Oil on canvas
17 x 13 1/4 in.
signed and dated l.r. : W.T. Richards 1860
Amon Carter Museum of American Art, Fort Worth, Texas, Purchase with funds provided by the Council
Richards was one of the first Americans to associate himself with Pre-Raphaelitism, an art movement founded in England in 1848, and his picture Woodland Glade exemplifies Pre-Raphaelite aesthetics. The small, vertically organized picture situates the viewer deep in the woods, surrounded by dense foliage. The scene is almost overwhelming in its attention to detail: Each plant species is carefully delineated, and each green surface captures the light in its own way. But Richards offers relief from this visual abundance by opening the composition to reveal a narrow pathway that leads toward a sunlit pasture in the distance.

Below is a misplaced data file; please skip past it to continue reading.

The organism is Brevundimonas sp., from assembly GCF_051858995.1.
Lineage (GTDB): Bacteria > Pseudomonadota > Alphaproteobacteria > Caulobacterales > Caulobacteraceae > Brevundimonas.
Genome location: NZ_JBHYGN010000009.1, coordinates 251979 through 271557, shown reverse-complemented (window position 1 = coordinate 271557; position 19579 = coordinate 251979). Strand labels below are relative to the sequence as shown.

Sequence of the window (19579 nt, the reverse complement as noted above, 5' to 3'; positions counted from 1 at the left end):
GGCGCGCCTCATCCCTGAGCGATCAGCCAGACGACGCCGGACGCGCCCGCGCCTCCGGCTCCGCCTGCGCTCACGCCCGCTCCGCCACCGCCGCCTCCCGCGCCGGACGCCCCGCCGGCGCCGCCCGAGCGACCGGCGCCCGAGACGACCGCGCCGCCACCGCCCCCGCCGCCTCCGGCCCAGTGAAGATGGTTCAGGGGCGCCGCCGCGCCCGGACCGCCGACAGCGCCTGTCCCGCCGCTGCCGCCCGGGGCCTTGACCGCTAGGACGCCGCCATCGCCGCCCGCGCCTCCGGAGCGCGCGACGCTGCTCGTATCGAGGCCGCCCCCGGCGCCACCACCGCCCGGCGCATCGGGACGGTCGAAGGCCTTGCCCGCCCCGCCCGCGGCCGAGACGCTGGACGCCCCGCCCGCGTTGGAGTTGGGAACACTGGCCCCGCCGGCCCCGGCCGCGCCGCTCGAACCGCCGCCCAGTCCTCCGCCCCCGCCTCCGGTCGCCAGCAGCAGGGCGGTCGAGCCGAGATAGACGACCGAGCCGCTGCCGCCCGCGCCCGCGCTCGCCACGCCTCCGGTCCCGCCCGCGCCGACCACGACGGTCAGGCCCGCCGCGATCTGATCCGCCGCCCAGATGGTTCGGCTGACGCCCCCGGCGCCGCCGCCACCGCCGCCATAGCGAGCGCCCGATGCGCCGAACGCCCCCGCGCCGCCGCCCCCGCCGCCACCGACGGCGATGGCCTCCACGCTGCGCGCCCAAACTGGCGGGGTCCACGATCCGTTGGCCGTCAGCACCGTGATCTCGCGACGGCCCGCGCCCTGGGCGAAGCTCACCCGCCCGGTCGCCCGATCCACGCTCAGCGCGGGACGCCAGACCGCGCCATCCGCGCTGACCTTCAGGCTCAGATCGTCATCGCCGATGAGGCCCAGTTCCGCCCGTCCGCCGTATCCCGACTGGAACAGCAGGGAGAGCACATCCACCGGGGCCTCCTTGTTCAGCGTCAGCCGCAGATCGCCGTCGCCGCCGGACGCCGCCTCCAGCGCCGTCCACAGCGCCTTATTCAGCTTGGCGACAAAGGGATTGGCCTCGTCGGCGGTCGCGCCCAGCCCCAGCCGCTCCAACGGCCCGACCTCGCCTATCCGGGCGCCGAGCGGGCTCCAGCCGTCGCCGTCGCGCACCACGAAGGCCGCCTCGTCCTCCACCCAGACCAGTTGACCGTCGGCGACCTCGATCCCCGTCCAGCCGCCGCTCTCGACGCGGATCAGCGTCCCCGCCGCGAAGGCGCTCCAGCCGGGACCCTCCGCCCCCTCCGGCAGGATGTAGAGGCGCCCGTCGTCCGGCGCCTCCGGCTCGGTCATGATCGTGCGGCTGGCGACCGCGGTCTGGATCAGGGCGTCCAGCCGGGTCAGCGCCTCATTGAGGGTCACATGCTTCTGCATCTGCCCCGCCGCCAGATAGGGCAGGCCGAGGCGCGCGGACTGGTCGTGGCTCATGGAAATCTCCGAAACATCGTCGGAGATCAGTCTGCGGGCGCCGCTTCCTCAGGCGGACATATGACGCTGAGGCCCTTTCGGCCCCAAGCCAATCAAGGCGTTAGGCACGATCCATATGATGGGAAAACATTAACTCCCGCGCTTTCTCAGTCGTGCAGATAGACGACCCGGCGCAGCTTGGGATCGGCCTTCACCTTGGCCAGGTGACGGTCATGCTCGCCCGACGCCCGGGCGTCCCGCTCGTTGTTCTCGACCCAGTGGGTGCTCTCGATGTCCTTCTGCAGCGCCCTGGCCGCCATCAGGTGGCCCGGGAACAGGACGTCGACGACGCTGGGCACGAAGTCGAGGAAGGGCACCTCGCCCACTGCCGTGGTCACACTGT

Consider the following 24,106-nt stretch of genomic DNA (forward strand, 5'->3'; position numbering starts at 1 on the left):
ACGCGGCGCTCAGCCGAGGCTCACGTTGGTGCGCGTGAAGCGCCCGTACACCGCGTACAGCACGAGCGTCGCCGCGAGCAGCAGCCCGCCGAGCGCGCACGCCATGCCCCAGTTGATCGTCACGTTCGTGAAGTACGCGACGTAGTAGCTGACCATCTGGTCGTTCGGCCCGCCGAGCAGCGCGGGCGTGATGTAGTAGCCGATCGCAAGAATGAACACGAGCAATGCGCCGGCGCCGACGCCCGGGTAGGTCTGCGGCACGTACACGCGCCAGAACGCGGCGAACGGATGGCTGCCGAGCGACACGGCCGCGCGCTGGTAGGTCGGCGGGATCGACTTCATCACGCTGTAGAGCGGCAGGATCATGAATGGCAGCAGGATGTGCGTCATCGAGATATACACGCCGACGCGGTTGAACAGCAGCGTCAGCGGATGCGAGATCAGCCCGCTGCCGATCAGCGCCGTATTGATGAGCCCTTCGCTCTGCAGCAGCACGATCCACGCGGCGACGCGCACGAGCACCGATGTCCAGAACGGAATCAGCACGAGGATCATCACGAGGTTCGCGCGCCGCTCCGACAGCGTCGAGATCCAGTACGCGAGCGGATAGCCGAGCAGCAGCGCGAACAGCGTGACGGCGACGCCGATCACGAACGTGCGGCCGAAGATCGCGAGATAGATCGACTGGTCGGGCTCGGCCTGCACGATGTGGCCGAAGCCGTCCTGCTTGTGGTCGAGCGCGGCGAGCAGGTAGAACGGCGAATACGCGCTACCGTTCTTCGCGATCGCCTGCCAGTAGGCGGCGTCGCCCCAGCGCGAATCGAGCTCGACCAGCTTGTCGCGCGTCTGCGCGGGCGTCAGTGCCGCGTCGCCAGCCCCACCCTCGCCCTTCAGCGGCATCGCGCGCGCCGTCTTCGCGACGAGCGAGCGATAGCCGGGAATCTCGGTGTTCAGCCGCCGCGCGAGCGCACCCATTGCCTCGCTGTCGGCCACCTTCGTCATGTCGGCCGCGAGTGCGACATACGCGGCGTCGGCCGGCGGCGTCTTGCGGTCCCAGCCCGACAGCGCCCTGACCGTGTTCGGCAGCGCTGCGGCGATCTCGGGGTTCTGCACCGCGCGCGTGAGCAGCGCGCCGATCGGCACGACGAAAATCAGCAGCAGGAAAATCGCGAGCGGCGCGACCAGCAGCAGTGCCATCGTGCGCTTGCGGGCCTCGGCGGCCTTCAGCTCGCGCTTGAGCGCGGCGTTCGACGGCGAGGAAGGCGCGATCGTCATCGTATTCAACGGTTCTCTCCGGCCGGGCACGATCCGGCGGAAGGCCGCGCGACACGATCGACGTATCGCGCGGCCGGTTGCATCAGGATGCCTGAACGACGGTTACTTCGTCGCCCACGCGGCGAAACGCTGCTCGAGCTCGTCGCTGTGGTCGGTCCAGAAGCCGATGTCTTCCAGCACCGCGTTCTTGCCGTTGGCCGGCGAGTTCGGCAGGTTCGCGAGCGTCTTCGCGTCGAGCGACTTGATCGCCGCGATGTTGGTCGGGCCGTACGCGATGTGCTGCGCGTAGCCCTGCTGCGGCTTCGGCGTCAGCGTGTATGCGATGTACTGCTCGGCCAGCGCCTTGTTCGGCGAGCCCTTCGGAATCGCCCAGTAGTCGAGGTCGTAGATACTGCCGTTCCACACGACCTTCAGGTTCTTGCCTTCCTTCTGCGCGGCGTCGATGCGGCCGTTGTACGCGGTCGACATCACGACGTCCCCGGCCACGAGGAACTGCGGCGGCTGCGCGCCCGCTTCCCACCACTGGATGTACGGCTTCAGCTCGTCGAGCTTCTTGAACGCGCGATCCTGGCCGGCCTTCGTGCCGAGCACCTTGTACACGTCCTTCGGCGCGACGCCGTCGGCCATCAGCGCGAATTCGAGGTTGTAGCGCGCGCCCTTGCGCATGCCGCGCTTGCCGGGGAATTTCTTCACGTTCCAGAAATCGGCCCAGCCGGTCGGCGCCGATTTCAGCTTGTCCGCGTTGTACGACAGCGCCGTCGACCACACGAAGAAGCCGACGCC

This procession through space carries metaphorical significance: Adherents of Pre-Raphaelitism believed that divine understanding must begin with the close study and contemplation of nature. By seeking to know nature in its smallest and most intimate particularities, one could eventually find their way to spiritual illumination.
—Text taken from the Carter Handbook (2023)